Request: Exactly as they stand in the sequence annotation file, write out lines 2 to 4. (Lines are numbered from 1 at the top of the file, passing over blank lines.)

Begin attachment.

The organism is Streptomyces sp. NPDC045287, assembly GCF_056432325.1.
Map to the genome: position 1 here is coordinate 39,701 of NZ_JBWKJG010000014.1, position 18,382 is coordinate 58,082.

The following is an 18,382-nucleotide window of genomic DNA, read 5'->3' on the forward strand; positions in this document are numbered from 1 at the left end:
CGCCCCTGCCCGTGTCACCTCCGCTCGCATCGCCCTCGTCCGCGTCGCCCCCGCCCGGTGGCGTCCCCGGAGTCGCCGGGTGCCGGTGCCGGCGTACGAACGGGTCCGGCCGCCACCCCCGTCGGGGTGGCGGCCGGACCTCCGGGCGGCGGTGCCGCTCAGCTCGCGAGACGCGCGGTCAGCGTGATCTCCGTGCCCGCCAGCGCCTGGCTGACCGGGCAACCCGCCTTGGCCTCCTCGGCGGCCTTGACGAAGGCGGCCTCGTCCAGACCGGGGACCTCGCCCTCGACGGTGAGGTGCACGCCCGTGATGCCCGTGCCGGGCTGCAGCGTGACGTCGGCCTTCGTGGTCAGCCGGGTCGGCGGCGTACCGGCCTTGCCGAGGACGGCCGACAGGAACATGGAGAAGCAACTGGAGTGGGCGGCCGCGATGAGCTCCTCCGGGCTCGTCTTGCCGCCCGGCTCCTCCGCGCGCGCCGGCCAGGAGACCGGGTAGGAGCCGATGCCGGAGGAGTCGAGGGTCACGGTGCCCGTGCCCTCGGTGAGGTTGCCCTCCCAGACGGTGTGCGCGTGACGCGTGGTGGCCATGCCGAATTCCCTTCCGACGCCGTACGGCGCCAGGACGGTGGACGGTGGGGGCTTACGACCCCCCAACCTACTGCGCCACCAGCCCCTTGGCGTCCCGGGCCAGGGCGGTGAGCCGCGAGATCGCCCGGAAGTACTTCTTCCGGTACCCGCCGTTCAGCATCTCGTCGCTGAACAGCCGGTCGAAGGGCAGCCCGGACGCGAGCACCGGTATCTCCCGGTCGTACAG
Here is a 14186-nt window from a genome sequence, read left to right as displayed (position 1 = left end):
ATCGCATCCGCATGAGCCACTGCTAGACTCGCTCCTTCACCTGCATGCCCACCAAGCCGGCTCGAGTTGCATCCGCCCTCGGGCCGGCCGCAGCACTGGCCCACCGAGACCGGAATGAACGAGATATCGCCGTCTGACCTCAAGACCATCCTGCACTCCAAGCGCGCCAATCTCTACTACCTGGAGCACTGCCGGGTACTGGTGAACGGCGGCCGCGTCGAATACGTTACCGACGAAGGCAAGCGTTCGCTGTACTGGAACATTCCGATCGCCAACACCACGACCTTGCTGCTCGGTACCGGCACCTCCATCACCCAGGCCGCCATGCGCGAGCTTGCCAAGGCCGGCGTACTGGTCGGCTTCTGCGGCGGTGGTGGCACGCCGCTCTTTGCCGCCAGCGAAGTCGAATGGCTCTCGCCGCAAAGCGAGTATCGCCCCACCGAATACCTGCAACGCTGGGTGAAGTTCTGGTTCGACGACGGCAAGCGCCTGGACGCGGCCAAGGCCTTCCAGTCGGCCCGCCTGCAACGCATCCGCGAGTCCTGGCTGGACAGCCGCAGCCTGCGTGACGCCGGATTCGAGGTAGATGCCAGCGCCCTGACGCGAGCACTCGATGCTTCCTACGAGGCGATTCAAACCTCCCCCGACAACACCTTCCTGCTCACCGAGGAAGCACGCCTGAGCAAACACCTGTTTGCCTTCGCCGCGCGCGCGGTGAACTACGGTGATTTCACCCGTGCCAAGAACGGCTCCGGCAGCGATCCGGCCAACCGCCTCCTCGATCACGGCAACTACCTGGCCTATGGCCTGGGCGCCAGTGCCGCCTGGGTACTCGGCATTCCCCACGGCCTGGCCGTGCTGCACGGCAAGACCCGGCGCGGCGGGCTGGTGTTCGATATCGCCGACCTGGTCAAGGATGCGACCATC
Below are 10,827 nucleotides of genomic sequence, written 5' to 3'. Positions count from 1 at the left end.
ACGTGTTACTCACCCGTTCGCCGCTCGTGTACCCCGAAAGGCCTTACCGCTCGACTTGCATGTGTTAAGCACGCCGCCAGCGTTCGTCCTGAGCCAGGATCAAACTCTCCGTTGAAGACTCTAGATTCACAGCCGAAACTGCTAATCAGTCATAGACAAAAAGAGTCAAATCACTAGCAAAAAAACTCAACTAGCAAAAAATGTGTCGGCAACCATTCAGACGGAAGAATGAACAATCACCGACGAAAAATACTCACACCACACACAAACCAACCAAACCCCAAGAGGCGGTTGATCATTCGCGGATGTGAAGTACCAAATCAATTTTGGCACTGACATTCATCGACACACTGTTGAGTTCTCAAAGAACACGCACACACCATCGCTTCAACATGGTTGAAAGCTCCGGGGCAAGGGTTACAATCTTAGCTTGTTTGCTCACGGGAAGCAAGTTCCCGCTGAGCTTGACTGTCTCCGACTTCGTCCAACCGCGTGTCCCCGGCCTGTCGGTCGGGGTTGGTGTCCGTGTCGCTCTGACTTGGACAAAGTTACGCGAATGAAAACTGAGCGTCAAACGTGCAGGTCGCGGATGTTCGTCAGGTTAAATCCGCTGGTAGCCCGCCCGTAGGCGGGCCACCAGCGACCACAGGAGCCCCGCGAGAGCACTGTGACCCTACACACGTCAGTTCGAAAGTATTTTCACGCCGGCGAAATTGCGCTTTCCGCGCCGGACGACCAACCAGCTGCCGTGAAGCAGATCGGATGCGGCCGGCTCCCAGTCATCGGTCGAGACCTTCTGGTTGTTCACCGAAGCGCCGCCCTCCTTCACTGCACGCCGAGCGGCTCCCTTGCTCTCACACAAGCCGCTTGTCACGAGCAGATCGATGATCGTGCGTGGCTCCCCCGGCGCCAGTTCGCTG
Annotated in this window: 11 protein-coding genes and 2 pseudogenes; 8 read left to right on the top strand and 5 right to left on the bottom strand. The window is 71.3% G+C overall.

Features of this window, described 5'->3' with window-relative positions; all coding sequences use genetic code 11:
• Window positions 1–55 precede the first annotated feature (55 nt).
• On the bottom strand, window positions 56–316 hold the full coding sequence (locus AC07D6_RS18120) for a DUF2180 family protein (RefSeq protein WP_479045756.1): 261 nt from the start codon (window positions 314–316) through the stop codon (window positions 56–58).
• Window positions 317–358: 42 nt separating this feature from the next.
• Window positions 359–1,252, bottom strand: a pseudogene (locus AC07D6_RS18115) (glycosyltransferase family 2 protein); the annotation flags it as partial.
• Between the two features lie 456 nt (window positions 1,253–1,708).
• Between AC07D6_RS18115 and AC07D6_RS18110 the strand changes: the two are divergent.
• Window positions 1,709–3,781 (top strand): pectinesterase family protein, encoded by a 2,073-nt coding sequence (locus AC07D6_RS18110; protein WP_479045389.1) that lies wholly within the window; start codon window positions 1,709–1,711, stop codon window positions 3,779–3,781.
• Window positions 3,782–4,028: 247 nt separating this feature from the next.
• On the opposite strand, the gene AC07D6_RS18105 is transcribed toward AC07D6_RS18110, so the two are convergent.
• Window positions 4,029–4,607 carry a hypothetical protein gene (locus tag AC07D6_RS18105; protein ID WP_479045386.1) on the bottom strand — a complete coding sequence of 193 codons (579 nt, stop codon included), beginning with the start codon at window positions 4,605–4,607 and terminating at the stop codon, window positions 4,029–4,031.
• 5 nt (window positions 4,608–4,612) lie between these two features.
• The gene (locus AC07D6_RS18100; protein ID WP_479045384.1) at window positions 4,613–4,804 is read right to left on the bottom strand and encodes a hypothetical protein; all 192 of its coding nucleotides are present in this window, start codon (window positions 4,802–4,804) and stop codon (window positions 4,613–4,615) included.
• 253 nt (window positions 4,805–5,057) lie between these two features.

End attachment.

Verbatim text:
Map to the genome: position 1 here is coordinate 39,701 of NZ_JBWKJG010000014.1, position 18,382 is coordinate 58,082.

The following is an 18,382-nucleotide window of genomic DNA, read 5'->3' on the forward strand; positions in this document are numbered from 1 at the left end:
CGCCCCTGCCCGTGTCACCTCCGCTCGCATCGCCCTCGTCCGCGTCGCCCCCGCCCGGTGGCGTCCCCGGAGTCGCCGGGTGCCGGTGCCGGCGTACGAACGGGTCCGGCCGCCACCCCCGTCGGGGTGGCGGCCGGACCTCCGGGCGGCGGTGCCGCTCAGCTCGCGAGACGCGCGGTCAGCGTGATCTCCGTGCCCGCCAGCGCCTGGCTGACCGGGCAACCCGCCTTGGCCTCCTCGGCGGCCTTGACGAAGGCGGCCTCGTCCAGACCGGGGACCTCGCCCTCGACGGTGAGGTGCACGCCCGTGATGCCCGTGCCGGGCTGCAGCGTGACGTCGGCCTTCGTGGTCAGCCGGGTCGGCGGCGTACCGGCCTTGCCGAGGACGGCCGACAGGAACATGGAGAAGCAACTGGAGTGGGCGGCCGCGATGAGCTCCTCCGGGCTCGTCTTGCCGCCCGGCTCCTCCGCGCGCGCCGGCCAGGAGACCGGGTAGGAGCCGATGCCGGAGGAGTCGAGGGTCACGGTGCCCGTGCCCTCGGTGAGGTTGCCCTCCCAGACGGTGTGCGCGTGACGCGTGGTGGCCATGCCGAATTCCCTTCCGACGCCGTACGGCGCCAGGACGGTGGACGGTGGGGGCTTACGACCCCCCAACCTACTGCGCCACCAGCCCCTTGGCGTCCCGGGCCAGGGCGGTGAGCCGCGAGATCGCCCGGAAGTACTTCTTCCGGTACCCGCCGTTCAGCATCTCGTCGCTGAACAGCCGGTCGAAGGGCAGCCCGGACGCGAGCACCGGTATCTCCCGGTCGTACAG